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About interviewing...

In one of my more recent posts, Doug Reich has told me that rather than spending my time trying to learn more finance/C++ (I'm rather poor at this though >_<)/Math, I should spend more time brushing up on my interview/job search/networking skills and such...

So this brings me to this question, especially to headhunters such as Sir Connor:

When interviewing someone, how do you tell the difference between these good and bad qualities:

Confidence vs. cockiness/arrogance
Humility vs. self-deprecation
Ambition vs. Greed
Taking due credit vs. egocentric
An honest "I don't know" vs. "he doesn't know preferred stock from livestock!"
Enthusiasm vs. immaturely energetic
Calm and collected vs. not caring/lethargic

Thanks for any replies in advance.
Ilya, yeah I think soft skills will definitely come into play on your way to an offer but your "hard" skills will be the ones that will get your foot in the door...usually. I think, from what I have seen with our clients, what's more important that everything you've mentioned is communication. I seem to remember a thread on this a while back. I'd say if you were to focus on a soft skills, focus on effectively communicating. Aside from that, the other ones that comes up quite a bit is "being able to stay calm under pressure." And this is usually right on the job description for trading roles.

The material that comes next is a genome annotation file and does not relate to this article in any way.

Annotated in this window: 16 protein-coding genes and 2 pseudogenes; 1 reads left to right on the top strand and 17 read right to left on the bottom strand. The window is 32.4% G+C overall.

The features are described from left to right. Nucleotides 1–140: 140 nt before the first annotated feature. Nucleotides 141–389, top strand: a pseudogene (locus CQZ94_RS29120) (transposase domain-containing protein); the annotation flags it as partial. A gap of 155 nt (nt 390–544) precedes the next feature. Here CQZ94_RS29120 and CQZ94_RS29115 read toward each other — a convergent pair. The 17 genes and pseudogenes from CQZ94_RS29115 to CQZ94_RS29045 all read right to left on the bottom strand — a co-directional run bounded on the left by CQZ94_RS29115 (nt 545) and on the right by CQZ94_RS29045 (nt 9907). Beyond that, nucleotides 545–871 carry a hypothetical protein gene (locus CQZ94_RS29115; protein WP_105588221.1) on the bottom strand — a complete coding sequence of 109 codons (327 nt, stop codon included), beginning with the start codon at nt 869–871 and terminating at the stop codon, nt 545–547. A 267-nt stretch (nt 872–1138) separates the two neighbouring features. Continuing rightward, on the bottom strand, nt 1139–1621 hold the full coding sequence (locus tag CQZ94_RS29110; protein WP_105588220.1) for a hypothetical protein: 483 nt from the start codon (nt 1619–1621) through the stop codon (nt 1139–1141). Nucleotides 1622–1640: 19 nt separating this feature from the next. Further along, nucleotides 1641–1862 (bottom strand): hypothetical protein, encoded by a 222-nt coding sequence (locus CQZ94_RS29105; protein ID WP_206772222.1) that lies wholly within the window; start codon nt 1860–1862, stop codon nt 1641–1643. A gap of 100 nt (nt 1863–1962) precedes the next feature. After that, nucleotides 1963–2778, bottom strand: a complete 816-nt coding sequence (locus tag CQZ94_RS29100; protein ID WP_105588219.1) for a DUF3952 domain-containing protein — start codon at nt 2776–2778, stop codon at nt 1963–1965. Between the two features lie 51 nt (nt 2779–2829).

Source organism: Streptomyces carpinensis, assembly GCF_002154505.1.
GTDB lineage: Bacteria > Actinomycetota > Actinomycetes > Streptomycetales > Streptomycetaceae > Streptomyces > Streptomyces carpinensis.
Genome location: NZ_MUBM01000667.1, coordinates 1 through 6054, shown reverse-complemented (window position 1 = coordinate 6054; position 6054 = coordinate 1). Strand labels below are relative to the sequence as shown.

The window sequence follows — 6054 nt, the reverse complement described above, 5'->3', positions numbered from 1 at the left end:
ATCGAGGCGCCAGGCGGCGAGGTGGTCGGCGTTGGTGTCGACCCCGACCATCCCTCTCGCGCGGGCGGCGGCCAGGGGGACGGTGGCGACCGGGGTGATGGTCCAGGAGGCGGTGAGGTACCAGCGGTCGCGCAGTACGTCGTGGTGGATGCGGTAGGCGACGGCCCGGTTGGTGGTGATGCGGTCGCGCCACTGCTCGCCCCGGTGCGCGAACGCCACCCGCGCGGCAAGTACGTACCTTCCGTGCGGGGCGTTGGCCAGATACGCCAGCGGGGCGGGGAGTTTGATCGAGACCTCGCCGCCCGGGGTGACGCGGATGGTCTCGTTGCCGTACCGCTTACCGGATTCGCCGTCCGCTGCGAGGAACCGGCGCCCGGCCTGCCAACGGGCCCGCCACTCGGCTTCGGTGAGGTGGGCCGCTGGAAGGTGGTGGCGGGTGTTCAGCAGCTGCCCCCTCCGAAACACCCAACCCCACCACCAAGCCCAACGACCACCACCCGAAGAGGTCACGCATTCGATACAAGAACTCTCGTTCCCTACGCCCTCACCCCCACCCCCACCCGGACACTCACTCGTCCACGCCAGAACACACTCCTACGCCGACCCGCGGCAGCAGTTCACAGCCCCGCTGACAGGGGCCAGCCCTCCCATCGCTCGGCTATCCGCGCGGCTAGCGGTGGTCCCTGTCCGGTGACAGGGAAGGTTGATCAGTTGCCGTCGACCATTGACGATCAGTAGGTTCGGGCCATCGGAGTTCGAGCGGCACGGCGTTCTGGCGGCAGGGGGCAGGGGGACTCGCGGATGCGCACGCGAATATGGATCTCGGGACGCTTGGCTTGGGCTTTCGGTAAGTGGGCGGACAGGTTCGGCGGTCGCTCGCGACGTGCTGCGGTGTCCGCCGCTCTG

For all the other ones you mention, I can usually (but not always) tell one from the other. For instance I was speaking with a candidate the other day who said "I can pretty much come up with a trading strategy during the interview itself if I learn enough about their business." He was referring to talking to someone at a hedge fund and being able to come up with a strategy for them. I'm not sure he really can or if he's being cocky/overconfident....but we're going to work with him because his record is stellar and he has developed several strategies in the past. If he didn't have a great record and was making claims of coming up with strategies on the fly, that would've been a red flag.

So my point is, it's all "in context," if you will. Does that make sense?